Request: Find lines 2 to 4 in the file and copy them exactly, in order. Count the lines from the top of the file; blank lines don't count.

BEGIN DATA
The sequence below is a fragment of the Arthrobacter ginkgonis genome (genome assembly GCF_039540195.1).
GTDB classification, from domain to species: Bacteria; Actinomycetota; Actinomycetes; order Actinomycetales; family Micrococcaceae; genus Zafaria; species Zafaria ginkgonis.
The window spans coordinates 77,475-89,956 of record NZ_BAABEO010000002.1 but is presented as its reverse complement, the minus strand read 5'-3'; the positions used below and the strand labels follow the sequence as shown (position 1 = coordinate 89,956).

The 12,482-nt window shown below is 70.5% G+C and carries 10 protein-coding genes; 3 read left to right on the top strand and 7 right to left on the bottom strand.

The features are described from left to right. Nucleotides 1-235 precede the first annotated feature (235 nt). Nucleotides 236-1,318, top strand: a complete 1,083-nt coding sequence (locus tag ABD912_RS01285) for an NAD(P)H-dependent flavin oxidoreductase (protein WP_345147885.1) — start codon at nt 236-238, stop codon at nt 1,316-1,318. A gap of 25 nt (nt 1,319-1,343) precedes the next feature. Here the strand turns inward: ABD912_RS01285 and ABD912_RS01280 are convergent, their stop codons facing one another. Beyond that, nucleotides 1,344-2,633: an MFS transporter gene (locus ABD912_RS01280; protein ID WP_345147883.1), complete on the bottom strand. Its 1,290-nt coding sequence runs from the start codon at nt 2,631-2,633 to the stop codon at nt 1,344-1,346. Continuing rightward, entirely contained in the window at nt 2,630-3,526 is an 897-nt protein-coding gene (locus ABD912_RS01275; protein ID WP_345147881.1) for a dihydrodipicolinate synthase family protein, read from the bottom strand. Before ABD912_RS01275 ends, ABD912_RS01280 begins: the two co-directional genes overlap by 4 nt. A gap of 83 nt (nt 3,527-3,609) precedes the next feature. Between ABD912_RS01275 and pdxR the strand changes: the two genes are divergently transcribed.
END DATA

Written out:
GTDB classification, from domain to species: Bacteria; Actinomycetota; Actinomycetes; order Actinomycetales; family Micrococcaceae; genus Zafaria; species Zafaria ginkgonis.
The window spans coordinates 77,475-89,956 of record NZ_BAABEO010000002.1 but is presented as its reverse complement, the minus strand read 5'-3'; the positions used below and the strand labels follow the sequence as shown (position 1 = coordinate 89,956).

The 12,482-nt window shown below is 70.5% G+C and carries 10 protein-coding genes; 3 read left to right on the top strand and 7 right to left on the bottom strand.